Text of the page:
Respect the language people use to describe themselves and adopt that language, being mindful that it may change over time or there may be disagreement within groups about the terminology they use. Use extreme caution before repeating slurs or stigmatizing language that individuals may use to describe themselves.
Acknowledge and respect a person's individuality and humanity. Avoid using adjectives as nouns to label people (the poor) or labels that equate people with their condition (e.g., amnesiacs), unless the group or community uses it themselves. Instead, using adjectival forms (e.g., older adults) or nouns with descriptive phrases (e.g., people living in poverty). Both person-first or identity-first language may be appropriate depending on a group's preference.
If using operational definitions and labels, describe participants thereafter in terms of the measures used to classify them. Ensure labels are descriptive, clear, and appropriate.
Compare groups with care, being mindful not to use one group as the standard against which others are judged. Be wary of using the word 'normal' and use parallel designations for groups, especially if presenting racial and ethnic information. When referring to multiple groups, thoughtfully consider the order in which to present them, as the first-mentioned group may be implied to be the norm or standard. Do not put groups in order of social dominance by default; consider using alphabetical order or sample size order. List groups in the same order consistently throughout your project.
Report age as part of the description of participants in the Method section. Be specific in providing ranges, means, and medians and avoid open-ended and broad definitions. Use the terms individuals use to self-describe and be careful of using gendered terms. Avoid using othering terms that connotate a stereotype or suggest that members of the group are not part of society. Avoid negative and fatalistic attitudes towards aging. Be sure your language conveys that aging is a normal part of the human experience and is separate from disease and disorder. Generational descriptors such as "baby boomers," "Gen X," "millennials," "centennials," "Gen Z," and others should only be used when discussing research or studies related to the topic of generations.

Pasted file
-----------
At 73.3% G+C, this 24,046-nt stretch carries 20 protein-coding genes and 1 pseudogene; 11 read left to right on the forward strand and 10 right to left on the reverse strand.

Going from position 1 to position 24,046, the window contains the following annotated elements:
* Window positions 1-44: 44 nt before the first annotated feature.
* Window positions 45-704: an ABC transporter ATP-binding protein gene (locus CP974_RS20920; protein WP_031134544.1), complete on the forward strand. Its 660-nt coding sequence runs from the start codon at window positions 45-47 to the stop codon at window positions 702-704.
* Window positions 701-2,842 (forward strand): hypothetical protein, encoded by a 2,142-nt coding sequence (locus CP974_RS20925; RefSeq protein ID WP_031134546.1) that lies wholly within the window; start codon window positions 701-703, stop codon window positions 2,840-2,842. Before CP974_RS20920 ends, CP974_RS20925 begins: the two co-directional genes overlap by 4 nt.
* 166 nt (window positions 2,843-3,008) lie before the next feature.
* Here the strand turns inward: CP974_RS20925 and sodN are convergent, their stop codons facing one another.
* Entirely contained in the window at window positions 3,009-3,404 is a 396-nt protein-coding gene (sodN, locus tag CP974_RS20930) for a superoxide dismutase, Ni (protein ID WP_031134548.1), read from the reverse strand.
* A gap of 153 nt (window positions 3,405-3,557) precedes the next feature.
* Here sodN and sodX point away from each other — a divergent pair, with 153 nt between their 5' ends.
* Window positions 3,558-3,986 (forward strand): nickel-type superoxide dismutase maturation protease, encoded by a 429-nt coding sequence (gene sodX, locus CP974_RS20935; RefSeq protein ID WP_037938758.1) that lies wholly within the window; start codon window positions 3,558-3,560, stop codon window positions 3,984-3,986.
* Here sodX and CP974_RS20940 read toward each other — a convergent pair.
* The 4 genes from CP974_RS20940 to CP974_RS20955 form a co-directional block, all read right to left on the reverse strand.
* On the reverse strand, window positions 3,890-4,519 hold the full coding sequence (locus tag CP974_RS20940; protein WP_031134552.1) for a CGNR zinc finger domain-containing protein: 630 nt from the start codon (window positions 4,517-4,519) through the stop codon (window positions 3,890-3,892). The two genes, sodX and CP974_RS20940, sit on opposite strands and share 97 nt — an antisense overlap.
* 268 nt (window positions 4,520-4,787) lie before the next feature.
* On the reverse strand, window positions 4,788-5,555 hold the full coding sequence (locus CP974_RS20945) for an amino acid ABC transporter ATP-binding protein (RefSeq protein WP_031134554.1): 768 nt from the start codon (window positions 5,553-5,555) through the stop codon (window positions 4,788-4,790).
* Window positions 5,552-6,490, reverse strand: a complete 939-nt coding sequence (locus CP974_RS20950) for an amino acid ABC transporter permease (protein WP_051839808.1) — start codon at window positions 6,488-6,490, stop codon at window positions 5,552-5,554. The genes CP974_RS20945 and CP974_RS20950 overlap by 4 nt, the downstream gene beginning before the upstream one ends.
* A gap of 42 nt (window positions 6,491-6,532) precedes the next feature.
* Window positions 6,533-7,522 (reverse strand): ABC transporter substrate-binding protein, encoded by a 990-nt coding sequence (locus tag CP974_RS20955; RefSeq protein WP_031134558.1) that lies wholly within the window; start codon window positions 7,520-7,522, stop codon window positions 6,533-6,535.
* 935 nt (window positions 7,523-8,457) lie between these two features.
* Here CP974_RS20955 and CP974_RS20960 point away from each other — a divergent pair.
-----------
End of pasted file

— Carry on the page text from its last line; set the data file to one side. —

Disability is a broad term defined in many ways and encompasses physical, psychological, intellectual, and socioemotional impairments. Groups or members of groups of people with disabilities may have different preferences for how they self-describe and want others to use when describing them. Honoring their preferences demonstrates professional awareness, shows respect, and offers solidarity.
While the language to use to describe disability is evolving, the overall principle for using disability language is to maintain the worth and dignity of all individuals as human beings. Authors are encouraged to use terms and descriptions that honor and explain both person-first (e.g., a person with epilepsy) and identity-first (e.g., amputee) perspectives. Either approach or a mixed approach is permissible unless or until you know the individual or group's preference, at which point you should adopt that preference. Seek guidance from self-advocacy groups or the participants you may be working with directly.
The nature of a disability should be indicated when it is relevant. Within a group, there may be additional heterogeneity that should be indicated if relevant. However, negative and condescending language or labels that imply restriction should be avoided (e.g. instead of confined to a wheelchair and wheelchair-bound, use wheelchair user, instead of AIDS victim, use person with AIDS, instead of brain damaged, use person with a traumatic brain injury), as well as terms that can be regarded as slurs (e.g. nuts, alcoholic, meth addict). Avoid condescending euphemisms (e.g. special needs, physically challenged). Describe the nuances of an individual's experience, their strengths and weaknesses, and capabilities and concerns specifically to avoid reducing them to deficiencies.
Gender can add additional specificity to research findings, however, precision is essential when writing about gender and sex without bias. Terms related to gender identity and sexual orientation have evolved quickly, so use the terms that people use to describe themselves (unless they may be considered a slur if used by an outsider to that group).